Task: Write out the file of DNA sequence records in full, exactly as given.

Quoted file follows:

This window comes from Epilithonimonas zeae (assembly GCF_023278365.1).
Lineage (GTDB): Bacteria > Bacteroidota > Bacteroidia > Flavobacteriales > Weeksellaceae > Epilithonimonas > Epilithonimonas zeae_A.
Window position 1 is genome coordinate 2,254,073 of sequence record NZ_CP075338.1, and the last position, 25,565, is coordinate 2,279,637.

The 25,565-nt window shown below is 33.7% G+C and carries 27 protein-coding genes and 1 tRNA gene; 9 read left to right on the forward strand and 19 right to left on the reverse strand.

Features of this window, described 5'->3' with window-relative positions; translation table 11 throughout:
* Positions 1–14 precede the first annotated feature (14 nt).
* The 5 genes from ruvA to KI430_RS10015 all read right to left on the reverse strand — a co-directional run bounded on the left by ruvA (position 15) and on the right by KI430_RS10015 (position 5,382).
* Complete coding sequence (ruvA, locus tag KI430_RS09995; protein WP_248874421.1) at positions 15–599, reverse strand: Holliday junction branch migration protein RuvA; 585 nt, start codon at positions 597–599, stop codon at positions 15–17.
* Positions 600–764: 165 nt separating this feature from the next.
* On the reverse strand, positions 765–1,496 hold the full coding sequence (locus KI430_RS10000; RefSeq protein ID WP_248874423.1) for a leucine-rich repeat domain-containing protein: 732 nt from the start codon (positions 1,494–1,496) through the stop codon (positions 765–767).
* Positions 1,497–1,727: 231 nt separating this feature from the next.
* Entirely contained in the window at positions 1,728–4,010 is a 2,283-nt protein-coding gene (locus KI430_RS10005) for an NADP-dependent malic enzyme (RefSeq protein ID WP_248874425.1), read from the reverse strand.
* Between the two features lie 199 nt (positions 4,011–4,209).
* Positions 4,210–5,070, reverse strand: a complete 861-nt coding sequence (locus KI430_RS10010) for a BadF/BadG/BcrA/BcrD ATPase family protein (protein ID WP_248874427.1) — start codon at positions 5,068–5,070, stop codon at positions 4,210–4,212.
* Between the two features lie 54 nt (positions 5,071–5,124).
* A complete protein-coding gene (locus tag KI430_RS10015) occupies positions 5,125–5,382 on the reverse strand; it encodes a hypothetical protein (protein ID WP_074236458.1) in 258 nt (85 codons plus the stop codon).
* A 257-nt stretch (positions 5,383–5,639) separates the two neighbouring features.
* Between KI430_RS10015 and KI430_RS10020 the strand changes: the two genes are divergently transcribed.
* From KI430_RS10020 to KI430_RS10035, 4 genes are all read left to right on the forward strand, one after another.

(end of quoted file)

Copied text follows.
This window comes from Epilithonimonas zeae (assembly GCF_023278365.1).
Lineage (GTDB): Bacteria > Bacteroidota > Bacteroidia > Flavobacteriales > Weeksellaceae > Epilithonimonas > Epilithonimonas zeae_A.
Window position 1 is genome coordinate 2,254,073 of sequence record NZ_CP075338.1, and the last position, 25,565, is coordinate 2,279,637.

The 25,565-nt window shown below is 33.7% G+C and carries 27 protein-coding genes and 1 tRNA gene; 9 read left to right on the forward strand and 19 right to left on the reverse strand.

Features of this window, described 5'->3' with window-relative positions; translation table 11 throughout:
* Positions 1–14 precede the first annotated feature (14 nt).
* The 5 genes from ruvA to KI430_RS10015 all read right to left on the reverse strand — a co-directional run bounded on the left by ruvA (position 15) and on the right by KI430_RS10015 (position 5,382).
* Complete coding sequence (ruvA, locus tag KI430_RS09995; protein WP_248874421.1) at positions 15–599, reverse strand: Holliday junction branch migration protein RuvA; 585 nt, start codon at positions 597–599, stop codon at positions 15–17.
* Positions 600–764: 165 nt separating this feature from the next.
* On the reverse strand, positions 765–1,496 hold the full coding sequence (locus KI430_RS10000; RefSeq protein ID WP_248874423.1) for a leucine-rich repeat domain-containing protein: 732 nt from the start codon (positions 1,494–1,496) through the stop codon (positions 765–767).
* Positions 1,497–1,727: 231 nt separating this feature from the next.
* Entirely contained in the window at positions 1,728–4,010 is a 2,283-nt protein-coding gene (locus KI430_RS10005) for an NADP-dependent malic enzyme (RefSeq protein ID WP_248874425.1), read from the reverse strand.
* Between the two features lie 199 nt (positions 4,011–4,209).
* Positions 4,210–5,070, reverse strand: a complete 861-nt coding sequence (locus KI430_RS10010) for a BadF/BadG/BcrA/BcrD ATPase family protein (protein ID WP_248874427.1) — start codon at positions 5,068–5,070, stop codon at positions 4,210–4,212.
* Between the two features lie 54 nt (positions 5,071–5,124).
* A complete protein-coding gene (locus tag KI430_RS10015) occupies positions 5,125–5,382 on the reverse strand; it encodes a hypothetical protein (protein ID WP_074236458.1) in 258 nt (85 codons plus the stop codon).
* A 257-nt stretch (positions 5,383–5,639) separates the two neighbouring features.
* Between KI430_RS10015 and KI430_RS10020 the strand changes: the two genes are divergently transcribed.
* From KI430_RS10020 to KI430_RS10035, 4 genes are all read left to right on the forward strand, one after another.